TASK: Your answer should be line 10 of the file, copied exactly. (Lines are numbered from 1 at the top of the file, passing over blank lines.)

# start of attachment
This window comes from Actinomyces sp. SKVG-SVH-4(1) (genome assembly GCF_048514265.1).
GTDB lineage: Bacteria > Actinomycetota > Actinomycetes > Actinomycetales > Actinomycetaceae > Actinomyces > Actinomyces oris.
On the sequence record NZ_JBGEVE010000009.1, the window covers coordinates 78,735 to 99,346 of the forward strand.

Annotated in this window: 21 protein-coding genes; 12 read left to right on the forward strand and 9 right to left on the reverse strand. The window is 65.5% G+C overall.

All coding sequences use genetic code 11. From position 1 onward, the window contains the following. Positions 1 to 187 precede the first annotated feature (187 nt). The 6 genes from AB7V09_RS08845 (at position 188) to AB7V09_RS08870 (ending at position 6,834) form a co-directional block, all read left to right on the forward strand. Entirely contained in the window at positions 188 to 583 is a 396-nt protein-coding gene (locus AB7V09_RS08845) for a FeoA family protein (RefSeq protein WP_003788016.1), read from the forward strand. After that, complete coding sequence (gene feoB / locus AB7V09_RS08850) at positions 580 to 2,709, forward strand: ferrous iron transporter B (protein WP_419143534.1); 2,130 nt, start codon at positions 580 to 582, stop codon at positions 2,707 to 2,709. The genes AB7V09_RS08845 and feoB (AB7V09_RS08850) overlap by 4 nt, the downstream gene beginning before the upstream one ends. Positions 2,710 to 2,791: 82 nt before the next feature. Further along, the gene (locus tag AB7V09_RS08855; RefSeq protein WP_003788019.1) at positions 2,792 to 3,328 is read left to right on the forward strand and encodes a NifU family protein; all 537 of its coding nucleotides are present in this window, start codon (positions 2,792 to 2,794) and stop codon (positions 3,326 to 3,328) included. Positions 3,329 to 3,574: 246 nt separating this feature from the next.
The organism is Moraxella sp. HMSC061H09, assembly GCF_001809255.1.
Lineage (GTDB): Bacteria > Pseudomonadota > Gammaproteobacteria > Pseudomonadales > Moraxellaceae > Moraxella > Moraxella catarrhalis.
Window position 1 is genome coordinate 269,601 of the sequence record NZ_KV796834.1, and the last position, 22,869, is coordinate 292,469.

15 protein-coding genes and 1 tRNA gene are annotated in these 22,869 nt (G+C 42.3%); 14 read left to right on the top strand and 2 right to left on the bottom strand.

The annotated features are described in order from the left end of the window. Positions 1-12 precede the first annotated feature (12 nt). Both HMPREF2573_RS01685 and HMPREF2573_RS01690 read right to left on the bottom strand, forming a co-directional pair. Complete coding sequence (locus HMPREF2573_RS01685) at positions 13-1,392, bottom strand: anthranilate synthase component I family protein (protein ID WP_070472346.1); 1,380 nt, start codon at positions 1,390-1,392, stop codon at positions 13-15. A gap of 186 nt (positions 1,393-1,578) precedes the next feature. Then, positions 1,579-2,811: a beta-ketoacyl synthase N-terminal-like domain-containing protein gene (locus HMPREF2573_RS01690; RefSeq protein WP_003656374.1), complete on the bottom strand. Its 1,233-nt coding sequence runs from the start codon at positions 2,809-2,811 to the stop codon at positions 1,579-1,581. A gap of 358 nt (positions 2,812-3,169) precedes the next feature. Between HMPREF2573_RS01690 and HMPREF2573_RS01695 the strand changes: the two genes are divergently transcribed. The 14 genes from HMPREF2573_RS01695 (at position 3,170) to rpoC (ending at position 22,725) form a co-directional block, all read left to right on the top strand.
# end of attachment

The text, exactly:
The annotated features are described in order from the left end of the window. Positions 1-12 precede the first annotated feature (12 nt). Both HMPREF2573_RS01685 and HMPREF2573_RS01690 read right to left on the bottom strand, forming a co-directional pair. Complete coding sequence (locus HMPREF2573_RS01685) at positions 13-1,392, bottom strand: anthranilate synthase component I family protein (protein ID WP_070472346.1); 1,380 nt, start codon at positions 1,390-1,392, stop codon at positions 13-15. A gap of 186 nt (positions 1,393-1,578) precedes the next feature. Then, positions 1,579-2,811: a beta-ketoacyl synthase N-terminal-like domain-containing protein gene (locus HMPREF2573_RS01690; RefSeq protein WP_003656374.1), complete on the bottom strand. Its 1,233-nt coding sequence runs from the start codon at positions 2,809-2,811 to the stop codon at positions 1,579-1,581. A gap of 358 nt (positions 2,812-3,169) precedes the next feature. Between HMPREF2573_RS01690 and HMPREF2573_RS01695 the strand changes: the two genes are divergently transcribed. The 14 genes from HMPREF2573_RS01695 (at position 3,170) to rpoC (ending at position 22,725) form a co-directional block, all read left to right on the top strand.